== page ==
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War Surgery and Medicine



These were a unit responsibility. Standard patterns were suitable and good. Fly-proof boxing and lids were insisted upon, with usually a built-in fly trap to catch any flies in the holes. Where wire gauze was available troops often netted the whole latrine into a hut. Unless properly done this served to keep the flies in rather than exclude them. In some cases, especially New Caledonia, these latrine holes served as gross breeding places for flies, and treating with diesel oil to immobilise the larvae and flaming with petrol to burn the wings of adult flies was done regularly each day.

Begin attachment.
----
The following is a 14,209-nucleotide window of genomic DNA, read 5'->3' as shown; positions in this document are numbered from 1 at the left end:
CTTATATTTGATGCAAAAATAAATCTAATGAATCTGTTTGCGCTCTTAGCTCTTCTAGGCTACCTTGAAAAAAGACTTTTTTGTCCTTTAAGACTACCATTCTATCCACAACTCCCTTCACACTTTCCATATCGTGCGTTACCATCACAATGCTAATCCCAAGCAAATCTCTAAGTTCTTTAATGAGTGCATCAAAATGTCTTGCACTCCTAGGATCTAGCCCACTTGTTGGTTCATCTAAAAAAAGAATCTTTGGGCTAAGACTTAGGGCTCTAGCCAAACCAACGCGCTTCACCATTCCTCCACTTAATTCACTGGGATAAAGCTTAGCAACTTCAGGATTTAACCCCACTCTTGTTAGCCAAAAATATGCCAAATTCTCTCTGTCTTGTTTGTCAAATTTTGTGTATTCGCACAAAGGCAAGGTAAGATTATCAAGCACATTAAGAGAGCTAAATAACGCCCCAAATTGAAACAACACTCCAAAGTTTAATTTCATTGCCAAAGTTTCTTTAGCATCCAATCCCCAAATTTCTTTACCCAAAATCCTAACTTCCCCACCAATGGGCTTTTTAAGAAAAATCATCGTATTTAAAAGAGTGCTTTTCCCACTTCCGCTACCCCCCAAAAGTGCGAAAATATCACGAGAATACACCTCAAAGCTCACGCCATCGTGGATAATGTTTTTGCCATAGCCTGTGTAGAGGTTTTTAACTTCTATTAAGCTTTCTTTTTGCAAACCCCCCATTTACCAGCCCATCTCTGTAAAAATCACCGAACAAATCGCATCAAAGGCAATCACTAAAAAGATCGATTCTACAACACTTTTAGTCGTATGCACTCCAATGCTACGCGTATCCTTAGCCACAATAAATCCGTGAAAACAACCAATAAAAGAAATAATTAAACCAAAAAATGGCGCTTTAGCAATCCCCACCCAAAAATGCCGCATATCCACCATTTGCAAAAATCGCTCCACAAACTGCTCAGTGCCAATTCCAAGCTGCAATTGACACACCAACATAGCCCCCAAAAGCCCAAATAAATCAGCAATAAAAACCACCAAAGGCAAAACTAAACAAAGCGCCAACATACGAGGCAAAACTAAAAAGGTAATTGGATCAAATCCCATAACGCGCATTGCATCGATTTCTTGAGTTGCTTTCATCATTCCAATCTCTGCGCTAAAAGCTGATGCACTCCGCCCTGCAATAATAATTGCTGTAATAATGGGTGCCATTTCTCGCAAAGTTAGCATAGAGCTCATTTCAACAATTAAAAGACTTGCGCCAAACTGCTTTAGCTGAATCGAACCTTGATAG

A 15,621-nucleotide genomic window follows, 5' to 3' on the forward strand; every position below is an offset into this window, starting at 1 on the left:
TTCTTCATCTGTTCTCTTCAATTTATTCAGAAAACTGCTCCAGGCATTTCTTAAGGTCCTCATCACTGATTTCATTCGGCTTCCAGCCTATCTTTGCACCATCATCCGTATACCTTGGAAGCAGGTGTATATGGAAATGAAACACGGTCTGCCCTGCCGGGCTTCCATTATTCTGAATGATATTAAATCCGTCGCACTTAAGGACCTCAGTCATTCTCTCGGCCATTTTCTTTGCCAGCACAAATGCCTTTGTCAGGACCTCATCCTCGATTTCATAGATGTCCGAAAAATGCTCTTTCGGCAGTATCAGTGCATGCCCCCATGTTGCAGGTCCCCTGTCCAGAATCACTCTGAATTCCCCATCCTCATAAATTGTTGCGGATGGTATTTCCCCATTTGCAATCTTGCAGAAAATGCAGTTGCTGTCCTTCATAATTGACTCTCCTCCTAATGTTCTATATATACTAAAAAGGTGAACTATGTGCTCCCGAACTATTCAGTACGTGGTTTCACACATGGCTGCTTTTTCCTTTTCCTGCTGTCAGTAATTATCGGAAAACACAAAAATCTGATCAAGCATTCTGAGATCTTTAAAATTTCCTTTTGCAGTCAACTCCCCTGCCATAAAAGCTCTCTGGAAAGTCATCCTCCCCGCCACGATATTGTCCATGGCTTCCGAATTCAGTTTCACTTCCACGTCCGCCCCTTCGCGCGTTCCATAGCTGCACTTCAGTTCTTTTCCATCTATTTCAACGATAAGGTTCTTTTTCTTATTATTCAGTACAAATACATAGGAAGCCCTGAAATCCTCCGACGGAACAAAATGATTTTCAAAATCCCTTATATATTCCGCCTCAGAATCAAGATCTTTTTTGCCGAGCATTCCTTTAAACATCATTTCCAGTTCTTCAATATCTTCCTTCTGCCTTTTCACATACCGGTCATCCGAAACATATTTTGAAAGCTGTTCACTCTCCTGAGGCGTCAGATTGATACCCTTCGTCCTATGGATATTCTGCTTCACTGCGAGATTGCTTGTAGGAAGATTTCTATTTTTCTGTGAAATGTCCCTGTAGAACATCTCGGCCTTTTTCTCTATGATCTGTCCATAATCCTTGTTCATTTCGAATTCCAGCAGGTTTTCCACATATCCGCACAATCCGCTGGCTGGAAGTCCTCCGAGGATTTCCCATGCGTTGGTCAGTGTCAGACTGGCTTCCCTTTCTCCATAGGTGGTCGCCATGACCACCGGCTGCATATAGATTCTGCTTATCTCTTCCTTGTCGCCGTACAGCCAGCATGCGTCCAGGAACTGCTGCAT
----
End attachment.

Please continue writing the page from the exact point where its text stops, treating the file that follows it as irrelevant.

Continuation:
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Digging holes both in rock and sand was a problem often solved by building the latrine above ground level or using a 44-gallon drum.